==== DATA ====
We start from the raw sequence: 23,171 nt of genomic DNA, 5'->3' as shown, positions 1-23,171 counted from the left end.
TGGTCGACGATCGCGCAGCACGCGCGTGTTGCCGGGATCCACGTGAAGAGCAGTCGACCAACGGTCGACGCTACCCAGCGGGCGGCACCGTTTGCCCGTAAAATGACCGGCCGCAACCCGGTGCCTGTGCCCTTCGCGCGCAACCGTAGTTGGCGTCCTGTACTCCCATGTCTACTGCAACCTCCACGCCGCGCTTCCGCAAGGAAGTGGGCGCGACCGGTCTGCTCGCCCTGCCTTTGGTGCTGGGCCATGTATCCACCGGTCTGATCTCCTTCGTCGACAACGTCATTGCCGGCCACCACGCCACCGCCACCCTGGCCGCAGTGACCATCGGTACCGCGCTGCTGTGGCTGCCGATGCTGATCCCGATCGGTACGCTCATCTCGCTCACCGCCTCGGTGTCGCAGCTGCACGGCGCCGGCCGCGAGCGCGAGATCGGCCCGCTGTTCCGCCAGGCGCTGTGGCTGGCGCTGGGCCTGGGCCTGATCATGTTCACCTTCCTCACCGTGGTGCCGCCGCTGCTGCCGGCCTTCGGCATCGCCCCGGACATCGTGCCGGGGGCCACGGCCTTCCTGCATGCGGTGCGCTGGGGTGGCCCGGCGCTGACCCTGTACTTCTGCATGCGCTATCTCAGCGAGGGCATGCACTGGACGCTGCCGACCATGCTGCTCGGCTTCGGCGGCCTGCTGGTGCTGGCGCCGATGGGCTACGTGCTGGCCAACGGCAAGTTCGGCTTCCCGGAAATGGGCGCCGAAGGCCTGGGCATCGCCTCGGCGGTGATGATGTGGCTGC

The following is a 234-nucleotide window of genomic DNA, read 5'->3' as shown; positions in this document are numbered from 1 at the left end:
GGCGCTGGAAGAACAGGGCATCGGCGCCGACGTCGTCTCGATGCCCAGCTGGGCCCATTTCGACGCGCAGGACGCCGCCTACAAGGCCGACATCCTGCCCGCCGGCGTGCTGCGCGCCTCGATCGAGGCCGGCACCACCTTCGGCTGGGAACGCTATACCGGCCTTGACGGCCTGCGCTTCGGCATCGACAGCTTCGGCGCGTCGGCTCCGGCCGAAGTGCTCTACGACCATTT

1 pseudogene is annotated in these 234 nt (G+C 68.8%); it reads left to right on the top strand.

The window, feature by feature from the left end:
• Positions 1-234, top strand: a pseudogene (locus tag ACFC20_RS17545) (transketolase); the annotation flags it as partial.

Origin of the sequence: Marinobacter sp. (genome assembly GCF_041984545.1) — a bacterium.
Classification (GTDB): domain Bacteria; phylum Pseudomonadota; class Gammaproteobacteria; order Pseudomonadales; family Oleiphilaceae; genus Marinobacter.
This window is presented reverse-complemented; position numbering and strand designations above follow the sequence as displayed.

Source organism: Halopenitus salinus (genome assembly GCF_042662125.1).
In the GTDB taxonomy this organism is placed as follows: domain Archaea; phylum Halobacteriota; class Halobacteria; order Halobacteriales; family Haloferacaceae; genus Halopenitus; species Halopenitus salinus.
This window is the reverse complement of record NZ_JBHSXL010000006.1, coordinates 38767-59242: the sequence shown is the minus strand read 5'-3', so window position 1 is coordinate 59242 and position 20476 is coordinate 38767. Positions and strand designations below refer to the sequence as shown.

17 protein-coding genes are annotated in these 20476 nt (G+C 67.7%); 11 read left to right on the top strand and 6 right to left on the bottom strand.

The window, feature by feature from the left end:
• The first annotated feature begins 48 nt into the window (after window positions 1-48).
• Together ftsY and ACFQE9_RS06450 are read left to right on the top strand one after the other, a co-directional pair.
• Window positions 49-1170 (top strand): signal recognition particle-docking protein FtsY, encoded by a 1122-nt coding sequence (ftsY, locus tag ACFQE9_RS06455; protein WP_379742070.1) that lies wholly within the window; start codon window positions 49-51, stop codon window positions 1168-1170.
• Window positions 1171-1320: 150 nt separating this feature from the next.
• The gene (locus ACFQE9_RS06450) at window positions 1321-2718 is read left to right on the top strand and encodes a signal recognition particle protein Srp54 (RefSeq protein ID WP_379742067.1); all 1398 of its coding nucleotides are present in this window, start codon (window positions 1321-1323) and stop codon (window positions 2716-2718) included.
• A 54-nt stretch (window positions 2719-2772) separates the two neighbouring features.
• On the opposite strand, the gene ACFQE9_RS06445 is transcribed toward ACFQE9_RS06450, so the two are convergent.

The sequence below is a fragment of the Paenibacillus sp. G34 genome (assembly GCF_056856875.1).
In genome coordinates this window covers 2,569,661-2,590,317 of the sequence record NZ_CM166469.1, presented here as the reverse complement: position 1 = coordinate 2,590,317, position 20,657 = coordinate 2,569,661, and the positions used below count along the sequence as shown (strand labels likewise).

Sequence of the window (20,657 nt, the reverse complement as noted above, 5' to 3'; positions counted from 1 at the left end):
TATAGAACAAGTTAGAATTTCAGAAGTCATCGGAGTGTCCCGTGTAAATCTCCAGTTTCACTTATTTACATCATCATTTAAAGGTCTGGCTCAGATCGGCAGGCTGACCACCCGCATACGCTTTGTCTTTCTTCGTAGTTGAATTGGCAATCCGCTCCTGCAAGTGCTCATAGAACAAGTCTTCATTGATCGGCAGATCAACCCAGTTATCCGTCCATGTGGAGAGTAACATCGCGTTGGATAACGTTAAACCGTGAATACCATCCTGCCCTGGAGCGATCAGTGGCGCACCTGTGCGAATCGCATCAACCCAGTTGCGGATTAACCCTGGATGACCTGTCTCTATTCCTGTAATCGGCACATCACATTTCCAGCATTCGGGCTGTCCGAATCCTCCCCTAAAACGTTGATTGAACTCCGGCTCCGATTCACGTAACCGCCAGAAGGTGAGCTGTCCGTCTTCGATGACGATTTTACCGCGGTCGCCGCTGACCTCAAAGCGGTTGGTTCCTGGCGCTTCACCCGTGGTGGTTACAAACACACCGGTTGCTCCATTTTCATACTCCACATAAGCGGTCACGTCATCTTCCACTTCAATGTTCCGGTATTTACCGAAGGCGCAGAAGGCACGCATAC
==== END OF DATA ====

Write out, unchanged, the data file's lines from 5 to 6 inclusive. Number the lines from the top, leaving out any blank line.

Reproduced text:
1 pseudogene is annotated in these 234 nt (G+C 68.8%); it reads left to right on the top strand.

The window, feature by feature from the left end: